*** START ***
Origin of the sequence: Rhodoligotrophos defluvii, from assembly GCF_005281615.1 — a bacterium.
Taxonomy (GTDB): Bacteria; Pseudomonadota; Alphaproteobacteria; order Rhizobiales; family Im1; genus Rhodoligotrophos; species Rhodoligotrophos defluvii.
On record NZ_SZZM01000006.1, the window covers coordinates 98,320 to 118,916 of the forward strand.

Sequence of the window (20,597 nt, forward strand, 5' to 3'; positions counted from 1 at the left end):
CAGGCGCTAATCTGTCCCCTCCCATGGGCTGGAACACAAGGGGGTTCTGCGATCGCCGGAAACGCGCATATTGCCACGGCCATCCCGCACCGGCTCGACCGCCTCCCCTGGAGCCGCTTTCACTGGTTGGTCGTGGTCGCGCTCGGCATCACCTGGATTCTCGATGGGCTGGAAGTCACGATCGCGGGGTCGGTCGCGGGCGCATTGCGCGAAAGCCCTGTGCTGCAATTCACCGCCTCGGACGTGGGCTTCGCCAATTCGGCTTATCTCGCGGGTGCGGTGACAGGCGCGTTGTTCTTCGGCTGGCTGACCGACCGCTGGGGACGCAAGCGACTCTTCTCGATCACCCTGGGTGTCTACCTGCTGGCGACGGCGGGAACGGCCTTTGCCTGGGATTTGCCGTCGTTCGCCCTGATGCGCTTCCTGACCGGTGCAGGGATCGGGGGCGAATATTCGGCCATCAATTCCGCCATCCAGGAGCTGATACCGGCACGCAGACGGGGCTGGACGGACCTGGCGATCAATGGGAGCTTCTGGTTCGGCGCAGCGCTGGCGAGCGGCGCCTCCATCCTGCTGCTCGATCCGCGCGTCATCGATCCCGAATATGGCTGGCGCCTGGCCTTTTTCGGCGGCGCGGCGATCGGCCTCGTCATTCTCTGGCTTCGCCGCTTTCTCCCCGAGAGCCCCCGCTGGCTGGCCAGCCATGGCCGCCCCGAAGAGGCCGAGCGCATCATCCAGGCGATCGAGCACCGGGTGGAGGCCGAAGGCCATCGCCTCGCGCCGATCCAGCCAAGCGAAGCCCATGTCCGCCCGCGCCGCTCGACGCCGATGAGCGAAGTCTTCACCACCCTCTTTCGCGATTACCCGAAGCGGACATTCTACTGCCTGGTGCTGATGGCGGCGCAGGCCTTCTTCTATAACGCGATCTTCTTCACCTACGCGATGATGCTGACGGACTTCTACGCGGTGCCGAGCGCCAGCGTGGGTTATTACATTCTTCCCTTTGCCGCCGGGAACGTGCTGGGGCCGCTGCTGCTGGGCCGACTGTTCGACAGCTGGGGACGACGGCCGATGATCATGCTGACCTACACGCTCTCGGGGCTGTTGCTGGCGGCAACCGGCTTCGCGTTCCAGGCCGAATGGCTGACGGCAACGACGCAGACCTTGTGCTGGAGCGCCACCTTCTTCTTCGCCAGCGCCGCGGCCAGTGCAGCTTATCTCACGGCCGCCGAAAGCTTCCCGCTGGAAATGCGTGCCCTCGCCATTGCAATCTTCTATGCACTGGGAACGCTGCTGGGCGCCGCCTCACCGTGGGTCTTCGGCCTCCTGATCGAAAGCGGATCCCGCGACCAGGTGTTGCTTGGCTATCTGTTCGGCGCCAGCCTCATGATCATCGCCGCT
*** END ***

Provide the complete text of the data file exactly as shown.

Origin of the sequence: Rhodoligotrophos defluvii, from assembly GCF_005281615.1 — a bacterium.
Taxonomy (GTDB): Bacteria; Pseudomonadota; Alphaproteobacteria; order Rhizobiales; family Im1; genus Rhodoligotrophos; species Rhodoligotrophos defluvii.
On record NZ_SZZM01000006.1, the window covers coordinates 98,320 to 118,916 of the forward strand.

Sequence of the window (20,597 nt, forward strand, 5' to 3'; positions counted from 1 at the left end):
CAGGCGCTAATCTGTCCCCTCCCATGGGCTGGAACACAAGGGGGTTCTGCGATCGCCGGAAACGCGCATATTGCCACGGCCATCCCGCACCGGCTCGACCGCCTCCCCTGGAGCCGCTTTCACTGGTTGGTCGTGGTCGCGCTCGGCATCACCTGGATTCTCGATGGGCTGGAAGTCACGATCGCGGGGTCGGTCGCGGGCGCATTGCGCGAAAGCCCTGTGCTGCAATTCACCGCCTCGGACGTGGGCTTCGCCAATTCGGCTTATCTCGCGGGTGCGGTGACAGGCGCGTTGTTCTTCGGCTGGCTGACCGACCGCTGGGGACGCAAGCGACTCTTCTCGATCACCCTGGGTGTCTACCTGCTGGCGACGGCGGGAACGGCCTTTGCCTGGGATTTGCCGTCGTTCGCCCTGATGCGCTTCCTGACCGGTGCAGGGATCGGGGGCGAATATTCGGCCATCAATTCCGCCATCCAGGAGCTGATACCGGCACGCAGACGGGGCTGGACGGACCTGGCGATCAATGGGAGCTTCTGGTTCGGCGCAGCGCTGGCGAGCGGCGCCTCCATCCTGCTGCTCGATCCGCGCGTCATCGATCCCGAATATGGCTGGCGCCTGGCCTTTTTCGGCGGCGCGGCGATCGGCCTCGTCATTCTCTGGCTTCGCCGCTTTCTCCCCGAGAGCCCCCGCTGGCTGGCCAGCCATGGCCGCCCCGAAGAGGCCGAGCGCATCATCCAGGCGATCGAGCACCGGGTGGAGGCCGAAGGCCATCGCCTCGCGCCGATCCAGCCAAGCGAAGCCCATGTCCGCCCGCGCCGCTCGACGCCGATGAGCGAAGTCTTCACCACCCTCTTTCGCGATTACCCGAAGCGGACATTCTACTGCCTGGTGCTGATGGCGGCGCAGGCCTTCTTCTATAACGCGATCTTCTTCACCTACGCGATGATGCTGACGGACTTCTACGCGGTGCCGAGCGCCAGCGTGGGTTATTACATTCTTCCCTTTGCCGCCGGGAACGTGCTGGGGCCGCTGCTGCTGGGCCGACTGTTCGACAGCTGGGGACGACGGCCGATGATCATGCTGACCTACACGCTCTCGGGGCTGTTGCTGGCGGCAACCGGCTTCGCGTTCCAGGCCGAATGGCTGACGGCAACGACGCAGACCTTGTGCTGGAGCGCCACCTTCTTCTTCGCCAGCGCCGCGGCCAGTGCAGCTTATCTCACGGCCGCCGAAAGCTTCCCGCTGGAAATGCGTGCCCTCGCCATTGCAATCTTCTATGCACTGGGAACGCTGCTGGGCGCCGCCTCACCGTGGGTCTTCGGCCTCCTGATCGAAAGCGGATCCCGCGACCAGGTGTTGCTTGGCTATCTGTTCGGCGCCAGCCTCATGATCATCGCCGCT